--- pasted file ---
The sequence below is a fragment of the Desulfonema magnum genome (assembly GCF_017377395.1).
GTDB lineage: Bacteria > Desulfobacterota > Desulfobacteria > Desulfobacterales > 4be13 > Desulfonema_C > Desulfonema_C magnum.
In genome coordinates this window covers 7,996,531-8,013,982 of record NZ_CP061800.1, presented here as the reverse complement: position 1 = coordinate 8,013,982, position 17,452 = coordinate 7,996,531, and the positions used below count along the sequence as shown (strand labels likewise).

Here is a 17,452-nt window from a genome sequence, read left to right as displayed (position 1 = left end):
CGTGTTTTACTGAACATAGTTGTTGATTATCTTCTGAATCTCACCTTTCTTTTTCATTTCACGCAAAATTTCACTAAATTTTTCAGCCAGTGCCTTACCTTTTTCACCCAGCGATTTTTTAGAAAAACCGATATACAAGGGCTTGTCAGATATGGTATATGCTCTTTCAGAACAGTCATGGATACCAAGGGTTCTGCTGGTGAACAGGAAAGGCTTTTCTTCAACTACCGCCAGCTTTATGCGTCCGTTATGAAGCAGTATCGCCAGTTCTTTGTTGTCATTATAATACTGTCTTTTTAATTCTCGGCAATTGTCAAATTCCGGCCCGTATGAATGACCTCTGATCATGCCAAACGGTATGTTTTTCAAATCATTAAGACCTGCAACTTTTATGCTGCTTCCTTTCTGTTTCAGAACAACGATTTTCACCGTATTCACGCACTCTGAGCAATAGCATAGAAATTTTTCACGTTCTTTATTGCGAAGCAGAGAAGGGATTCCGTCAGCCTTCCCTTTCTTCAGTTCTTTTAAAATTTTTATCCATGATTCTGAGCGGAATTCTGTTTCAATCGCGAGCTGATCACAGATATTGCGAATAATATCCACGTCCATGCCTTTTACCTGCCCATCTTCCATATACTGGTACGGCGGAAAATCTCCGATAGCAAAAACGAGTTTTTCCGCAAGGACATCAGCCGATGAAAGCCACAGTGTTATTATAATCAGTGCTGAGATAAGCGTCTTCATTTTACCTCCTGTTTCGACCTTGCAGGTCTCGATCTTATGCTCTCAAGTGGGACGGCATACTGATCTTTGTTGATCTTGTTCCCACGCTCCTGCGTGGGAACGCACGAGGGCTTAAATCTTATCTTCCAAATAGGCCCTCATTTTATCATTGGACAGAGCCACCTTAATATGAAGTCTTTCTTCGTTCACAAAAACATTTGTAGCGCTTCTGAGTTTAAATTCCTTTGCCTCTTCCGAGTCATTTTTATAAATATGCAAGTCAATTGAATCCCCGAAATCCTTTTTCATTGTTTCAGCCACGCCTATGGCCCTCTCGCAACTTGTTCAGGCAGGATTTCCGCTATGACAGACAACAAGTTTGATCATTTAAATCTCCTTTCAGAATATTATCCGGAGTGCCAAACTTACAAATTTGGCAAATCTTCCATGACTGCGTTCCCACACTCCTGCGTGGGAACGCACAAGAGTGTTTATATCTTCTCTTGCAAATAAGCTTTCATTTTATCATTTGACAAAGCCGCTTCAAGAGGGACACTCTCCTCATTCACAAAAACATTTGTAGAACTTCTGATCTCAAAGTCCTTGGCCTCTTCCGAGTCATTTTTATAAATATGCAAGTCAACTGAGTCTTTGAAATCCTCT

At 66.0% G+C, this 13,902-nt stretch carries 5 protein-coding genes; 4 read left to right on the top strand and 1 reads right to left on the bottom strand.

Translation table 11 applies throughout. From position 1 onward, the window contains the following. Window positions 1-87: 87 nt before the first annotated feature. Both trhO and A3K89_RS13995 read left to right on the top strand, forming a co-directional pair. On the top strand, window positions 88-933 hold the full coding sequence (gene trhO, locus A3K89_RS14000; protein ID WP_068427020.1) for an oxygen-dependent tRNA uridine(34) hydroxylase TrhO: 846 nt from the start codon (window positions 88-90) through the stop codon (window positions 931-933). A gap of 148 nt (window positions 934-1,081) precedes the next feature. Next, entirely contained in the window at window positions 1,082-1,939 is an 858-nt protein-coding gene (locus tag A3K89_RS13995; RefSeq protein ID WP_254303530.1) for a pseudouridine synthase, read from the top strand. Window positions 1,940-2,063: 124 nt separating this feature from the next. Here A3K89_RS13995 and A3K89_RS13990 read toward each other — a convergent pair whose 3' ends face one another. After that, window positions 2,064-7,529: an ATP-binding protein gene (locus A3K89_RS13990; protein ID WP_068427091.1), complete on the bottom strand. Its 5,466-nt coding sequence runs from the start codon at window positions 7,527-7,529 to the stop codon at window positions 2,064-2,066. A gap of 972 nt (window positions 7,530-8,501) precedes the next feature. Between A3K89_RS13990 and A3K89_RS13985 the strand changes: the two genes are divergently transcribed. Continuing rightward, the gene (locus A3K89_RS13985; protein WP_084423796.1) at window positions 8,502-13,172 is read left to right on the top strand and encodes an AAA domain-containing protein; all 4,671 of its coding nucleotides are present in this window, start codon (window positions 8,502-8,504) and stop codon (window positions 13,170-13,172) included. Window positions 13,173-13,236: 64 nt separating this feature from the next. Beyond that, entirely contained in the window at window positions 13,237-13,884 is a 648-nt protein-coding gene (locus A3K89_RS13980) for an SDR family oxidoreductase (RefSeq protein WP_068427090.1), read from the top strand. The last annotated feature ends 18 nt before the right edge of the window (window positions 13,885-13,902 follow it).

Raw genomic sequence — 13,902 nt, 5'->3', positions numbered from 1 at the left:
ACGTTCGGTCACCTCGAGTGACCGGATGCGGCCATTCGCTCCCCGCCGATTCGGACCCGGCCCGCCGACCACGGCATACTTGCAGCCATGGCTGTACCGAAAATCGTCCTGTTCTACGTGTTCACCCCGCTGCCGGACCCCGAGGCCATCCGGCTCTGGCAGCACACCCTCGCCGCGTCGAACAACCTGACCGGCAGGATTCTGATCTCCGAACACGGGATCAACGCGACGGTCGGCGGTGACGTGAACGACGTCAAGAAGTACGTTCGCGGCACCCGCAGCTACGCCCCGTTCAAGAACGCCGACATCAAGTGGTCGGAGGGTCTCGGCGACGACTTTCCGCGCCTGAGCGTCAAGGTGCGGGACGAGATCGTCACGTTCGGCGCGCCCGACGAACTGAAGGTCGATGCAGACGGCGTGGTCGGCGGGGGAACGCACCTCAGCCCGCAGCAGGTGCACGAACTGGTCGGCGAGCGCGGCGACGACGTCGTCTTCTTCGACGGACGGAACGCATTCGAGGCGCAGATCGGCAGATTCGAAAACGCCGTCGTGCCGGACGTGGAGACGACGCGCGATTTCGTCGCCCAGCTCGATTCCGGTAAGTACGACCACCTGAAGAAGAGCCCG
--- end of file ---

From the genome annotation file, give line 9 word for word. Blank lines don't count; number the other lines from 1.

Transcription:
ACGTTCGGTCACCTCGAGTGACCGGATGCGGCCATTCGCTCCCCGCCGATTCGGACCCGGCCCGCCGACCACGGCATACTTGCAGCCATGGCTGTACCGAAAATCGTCCTGTTCTACGTGTTCACCCCGCTGCCGGACCCCGAGGCCATCCGGCTCTGGCAGCACACCCTCGCCGCGTCGAACAACCTGACCGGCAGGATTCTGATCTCCGAACACGGGATCAACGCGACGGTCGGCGGTGACGTGAACGACGTCAAGAAGTACGTTCGCGGCACCCGCAGCTACGCCCCGTTCAAGAACGCCGACATCAAGTGGTCGGAGGGTCTCGGCGACGACTTTCCGCGCCTGAGCGTCAAGGTGCGGGACGAGATCGTCACGTTCGGCGCGCCCGACGAACTGAAGGTCGATGCAGACGGCGTGGTCGGCGGGGGAACGCACCTCAGCCCGCAGCAGGTGCACGAACTGGTCGGCGAGCGCGGCGACGACGTCGTCTTCTTCGACGGACGGAACGCATTCGAGGCGCAGATCGGCAGATTCGAAAACGCCGTCGTGCCGGACGTGGAGACGACGCGCGATTTCGTCGCCCAGCTCGATTCCGGTAAGTACGACCACCTGAAGAAGAGCCCG